Please visit this month's Apples & Thyme host - Mele Cotte - to see the full round up, which will posted sometime before the end of the month.

Tuesday, March 18, 2008

Piccola Cucina

One of the many things that has been keeping me busy lately is this new project. Obviously it is only applicable for those of you living in Southern California. It would be great if some of you local readers and bloggers out there could participate. I can't speak highly enough of my partner in this project - Christina Sbarra. She is an excellent Italian teacher and has come to specialize in teaching the language via activities. It has proven to be one of the fastest ways to learn. We are both passionate about Italian cooking, food and wine and thought that using those activities would be a fun vehicle for learning the language. Any level of Italian speaker - yes, even beginners - are welcome.

Piccola Cucina
Italian Cooking & Language Lessons

Have you ever wanted to speak Italian?
How about learn to cook authentic Italian dishes?
Now you can do both at the same time!

All levels of Italian welcome – including beginners. Three hour class includes Italian language instruction along with a cooking lesson, in Italian, lunch and wine. Small group – limited to 6 people. Classes are held on Sundays from 11 am – 2 pm in Long Beach.

Sunday, April 13: “Stuzzichini” (appetizers, salads, bruschettas, etc.)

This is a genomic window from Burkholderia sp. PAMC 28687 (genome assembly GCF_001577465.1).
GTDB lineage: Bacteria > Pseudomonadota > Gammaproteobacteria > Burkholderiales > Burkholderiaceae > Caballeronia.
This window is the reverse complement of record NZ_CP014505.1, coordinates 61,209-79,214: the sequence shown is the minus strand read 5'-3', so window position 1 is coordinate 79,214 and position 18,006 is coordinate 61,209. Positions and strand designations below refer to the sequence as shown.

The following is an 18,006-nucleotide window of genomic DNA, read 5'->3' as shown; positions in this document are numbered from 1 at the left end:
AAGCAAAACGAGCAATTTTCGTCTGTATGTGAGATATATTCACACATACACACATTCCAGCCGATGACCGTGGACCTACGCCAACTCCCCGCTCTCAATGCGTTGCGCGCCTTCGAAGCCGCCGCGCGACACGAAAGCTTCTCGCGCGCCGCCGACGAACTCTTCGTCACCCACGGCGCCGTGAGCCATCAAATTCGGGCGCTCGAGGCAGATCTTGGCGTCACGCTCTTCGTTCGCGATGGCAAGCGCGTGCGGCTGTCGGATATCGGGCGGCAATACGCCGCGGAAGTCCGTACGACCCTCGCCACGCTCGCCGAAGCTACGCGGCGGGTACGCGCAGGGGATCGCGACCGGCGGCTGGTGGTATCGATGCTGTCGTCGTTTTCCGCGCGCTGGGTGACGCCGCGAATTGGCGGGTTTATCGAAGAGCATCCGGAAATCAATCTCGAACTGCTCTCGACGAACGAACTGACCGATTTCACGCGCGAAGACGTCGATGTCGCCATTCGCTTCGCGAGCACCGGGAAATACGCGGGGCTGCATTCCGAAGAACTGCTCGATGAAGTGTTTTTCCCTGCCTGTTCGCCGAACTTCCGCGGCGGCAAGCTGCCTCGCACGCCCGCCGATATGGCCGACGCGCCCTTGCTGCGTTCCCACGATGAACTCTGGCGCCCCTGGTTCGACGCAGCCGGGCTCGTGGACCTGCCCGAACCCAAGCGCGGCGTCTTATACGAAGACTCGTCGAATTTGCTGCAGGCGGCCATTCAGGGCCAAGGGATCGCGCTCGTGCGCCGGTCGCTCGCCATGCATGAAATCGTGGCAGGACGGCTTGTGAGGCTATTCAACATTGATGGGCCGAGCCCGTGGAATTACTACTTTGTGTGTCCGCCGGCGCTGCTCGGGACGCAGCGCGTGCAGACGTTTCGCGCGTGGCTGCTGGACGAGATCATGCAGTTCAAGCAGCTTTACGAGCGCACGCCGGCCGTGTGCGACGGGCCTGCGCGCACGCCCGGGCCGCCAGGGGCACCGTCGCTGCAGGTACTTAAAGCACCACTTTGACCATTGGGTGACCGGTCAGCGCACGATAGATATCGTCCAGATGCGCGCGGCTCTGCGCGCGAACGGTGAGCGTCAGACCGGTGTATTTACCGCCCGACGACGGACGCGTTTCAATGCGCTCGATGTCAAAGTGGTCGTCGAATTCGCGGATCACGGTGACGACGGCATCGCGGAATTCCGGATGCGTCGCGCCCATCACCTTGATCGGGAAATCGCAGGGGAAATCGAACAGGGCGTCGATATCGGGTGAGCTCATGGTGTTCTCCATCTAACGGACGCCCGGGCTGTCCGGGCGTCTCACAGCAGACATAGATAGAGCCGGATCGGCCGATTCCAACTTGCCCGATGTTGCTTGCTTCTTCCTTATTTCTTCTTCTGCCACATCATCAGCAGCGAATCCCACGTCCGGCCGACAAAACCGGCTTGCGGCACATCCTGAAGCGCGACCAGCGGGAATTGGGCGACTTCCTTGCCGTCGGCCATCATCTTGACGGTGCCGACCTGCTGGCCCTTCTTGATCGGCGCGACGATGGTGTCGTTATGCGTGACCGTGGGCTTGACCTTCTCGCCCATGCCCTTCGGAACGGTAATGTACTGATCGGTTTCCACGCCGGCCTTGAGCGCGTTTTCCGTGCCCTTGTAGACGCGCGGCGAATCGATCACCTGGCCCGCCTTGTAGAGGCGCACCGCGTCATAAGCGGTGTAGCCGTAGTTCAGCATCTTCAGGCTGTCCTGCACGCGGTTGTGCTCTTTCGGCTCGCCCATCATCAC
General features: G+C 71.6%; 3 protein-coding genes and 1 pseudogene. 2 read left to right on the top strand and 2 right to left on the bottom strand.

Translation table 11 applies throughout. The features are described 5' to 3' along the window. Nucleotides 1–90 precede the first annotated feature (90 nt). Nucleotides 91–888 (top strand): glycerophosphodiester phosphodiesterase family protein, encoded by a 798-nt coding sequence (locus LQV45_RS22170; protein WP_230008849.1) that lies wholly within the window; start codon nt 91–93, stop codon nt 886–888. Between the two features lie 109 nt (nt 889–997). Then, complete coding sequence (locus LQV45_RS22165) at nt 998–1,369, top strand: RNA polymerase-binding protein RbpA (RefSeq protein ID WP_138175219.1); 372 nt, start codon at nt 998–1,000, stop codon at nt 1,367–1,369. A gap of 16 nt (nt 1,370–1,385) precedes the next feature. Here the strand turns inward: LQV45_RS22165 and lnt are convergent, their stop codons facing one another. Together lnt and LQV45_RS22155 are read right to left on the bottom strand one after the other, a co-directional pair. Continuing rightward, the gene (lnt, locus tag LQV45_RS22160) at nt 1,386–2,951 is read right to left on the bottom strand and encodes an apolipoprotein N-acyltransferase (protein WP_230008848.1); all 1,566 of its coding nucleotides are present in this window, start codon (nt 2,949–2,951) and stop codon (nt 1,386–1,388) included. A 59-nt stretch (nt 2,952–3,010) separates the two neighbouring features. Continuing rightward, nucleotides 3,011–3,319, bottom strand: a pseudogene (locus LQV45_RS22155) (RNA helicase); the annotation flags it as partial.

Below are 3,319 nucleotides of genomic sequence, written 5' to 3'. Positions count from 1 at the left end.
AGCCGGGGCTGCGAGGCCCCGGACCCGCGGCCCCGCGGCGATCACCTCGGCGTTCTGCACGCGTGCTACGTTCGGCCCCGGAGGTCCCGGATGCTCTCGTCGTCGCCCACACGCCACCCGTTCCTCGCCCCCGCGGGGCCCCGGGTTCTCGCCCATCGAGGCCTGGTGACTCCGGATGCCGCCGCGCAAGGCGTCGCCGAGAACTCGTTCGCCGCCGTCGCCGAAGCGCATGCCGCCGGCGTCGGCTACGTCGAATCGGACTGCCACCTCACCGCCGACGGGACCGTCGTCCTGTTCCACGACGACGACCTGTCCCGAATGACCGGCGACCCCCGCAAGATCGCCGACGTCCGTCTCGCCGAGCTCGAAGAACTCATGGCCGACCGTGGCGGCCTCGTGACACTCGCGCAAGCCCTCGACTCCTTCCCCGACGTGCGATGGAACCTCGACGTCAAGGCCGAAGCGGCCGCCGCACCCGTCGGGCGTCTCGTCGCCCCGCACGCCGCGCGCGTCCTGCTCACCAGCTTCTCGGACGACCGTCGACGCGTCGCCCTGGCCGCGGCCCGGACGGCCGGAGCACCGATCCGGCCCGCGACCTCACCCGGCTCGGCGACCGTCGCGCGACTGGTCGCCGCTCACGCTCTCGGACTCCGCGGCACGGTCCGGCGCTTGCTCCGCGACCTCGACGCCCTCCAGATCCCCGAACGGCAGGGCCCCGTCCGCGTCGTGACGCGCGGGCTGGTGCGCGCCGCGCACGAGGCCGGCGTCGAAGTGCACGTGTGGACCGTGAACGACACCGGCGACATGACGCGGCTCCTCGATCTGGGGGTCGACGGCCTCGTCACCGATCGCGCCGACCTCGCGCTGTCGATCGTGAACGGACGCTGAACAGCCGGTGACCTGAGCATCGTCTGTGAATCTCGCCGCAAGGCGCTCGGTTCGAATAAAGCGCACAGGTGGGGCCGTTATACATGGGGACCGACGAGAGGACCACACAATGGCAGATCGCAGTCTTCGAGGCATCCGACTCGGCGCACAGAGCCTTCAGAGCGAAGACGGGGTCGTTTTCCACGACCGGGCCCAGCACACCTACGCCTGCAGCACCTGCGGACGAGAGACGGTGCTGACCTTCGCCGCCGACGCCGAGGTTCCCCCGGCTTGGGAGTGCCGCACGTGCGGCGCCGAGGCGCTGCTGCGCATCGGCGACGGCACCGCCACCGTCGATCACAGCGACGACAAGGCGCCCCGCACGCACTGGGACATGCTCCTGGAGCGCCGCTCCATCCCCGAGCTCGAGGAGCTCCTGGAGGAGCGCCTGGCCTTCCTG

Sunday, April 27: A regional lesson on the cuisine of Tuscany.

Sunday, May 4: “Primavera” – cooking with the freshest Spring ingredients.

Sunday, May 18: A regional lesson on the cuisine of Le Marche.

Fees: Save money buying when you sign up for all four classes! 1 class $100, 2 classes $90 each, or 4 classes $75 each.

Your instructors:
Christina Sbarra is the Coordinator and Instructor of the Language Center of Long Beach (a branch of La Lingua La Vita from Todi, Italy – She has over 10 years of Italian teaching experience and specializes in teaching language through activities, which has been proven to be one of the most effective ways to learn a language. Christina has been a passionate home cook of Italian food for over 20 years.

Jeni Moretti is an Italian wine and food expert who owns Passionate Palate Tours ( a company specializing in group wine and food tours of Italy. She also has many years of working in the Italian wine business and studying the regional cuisines of Italy.

For more information, please call Christina at 562-930-9194 or email christinasbarra AT yahoo DOT com.

Saturday, March 15, 2008

Still Here

Dear friends,

I am still here, but have been away from blogging for a few weeks. Life happened. My intentions are to get back to a normal blogging routine soon, after some things calm down in my life. I miss you all!

In the meantime, please don't forget to submit your post for this month's Apples & Thyme event. This is the first time we have a guest host - the talented and beautiful Chris at Mele Cotte. Do forward all entries to here at melecotte AT gmail DOT com.

May you all be well.

I'll be back soon (or "A Presto" as we say in Italian),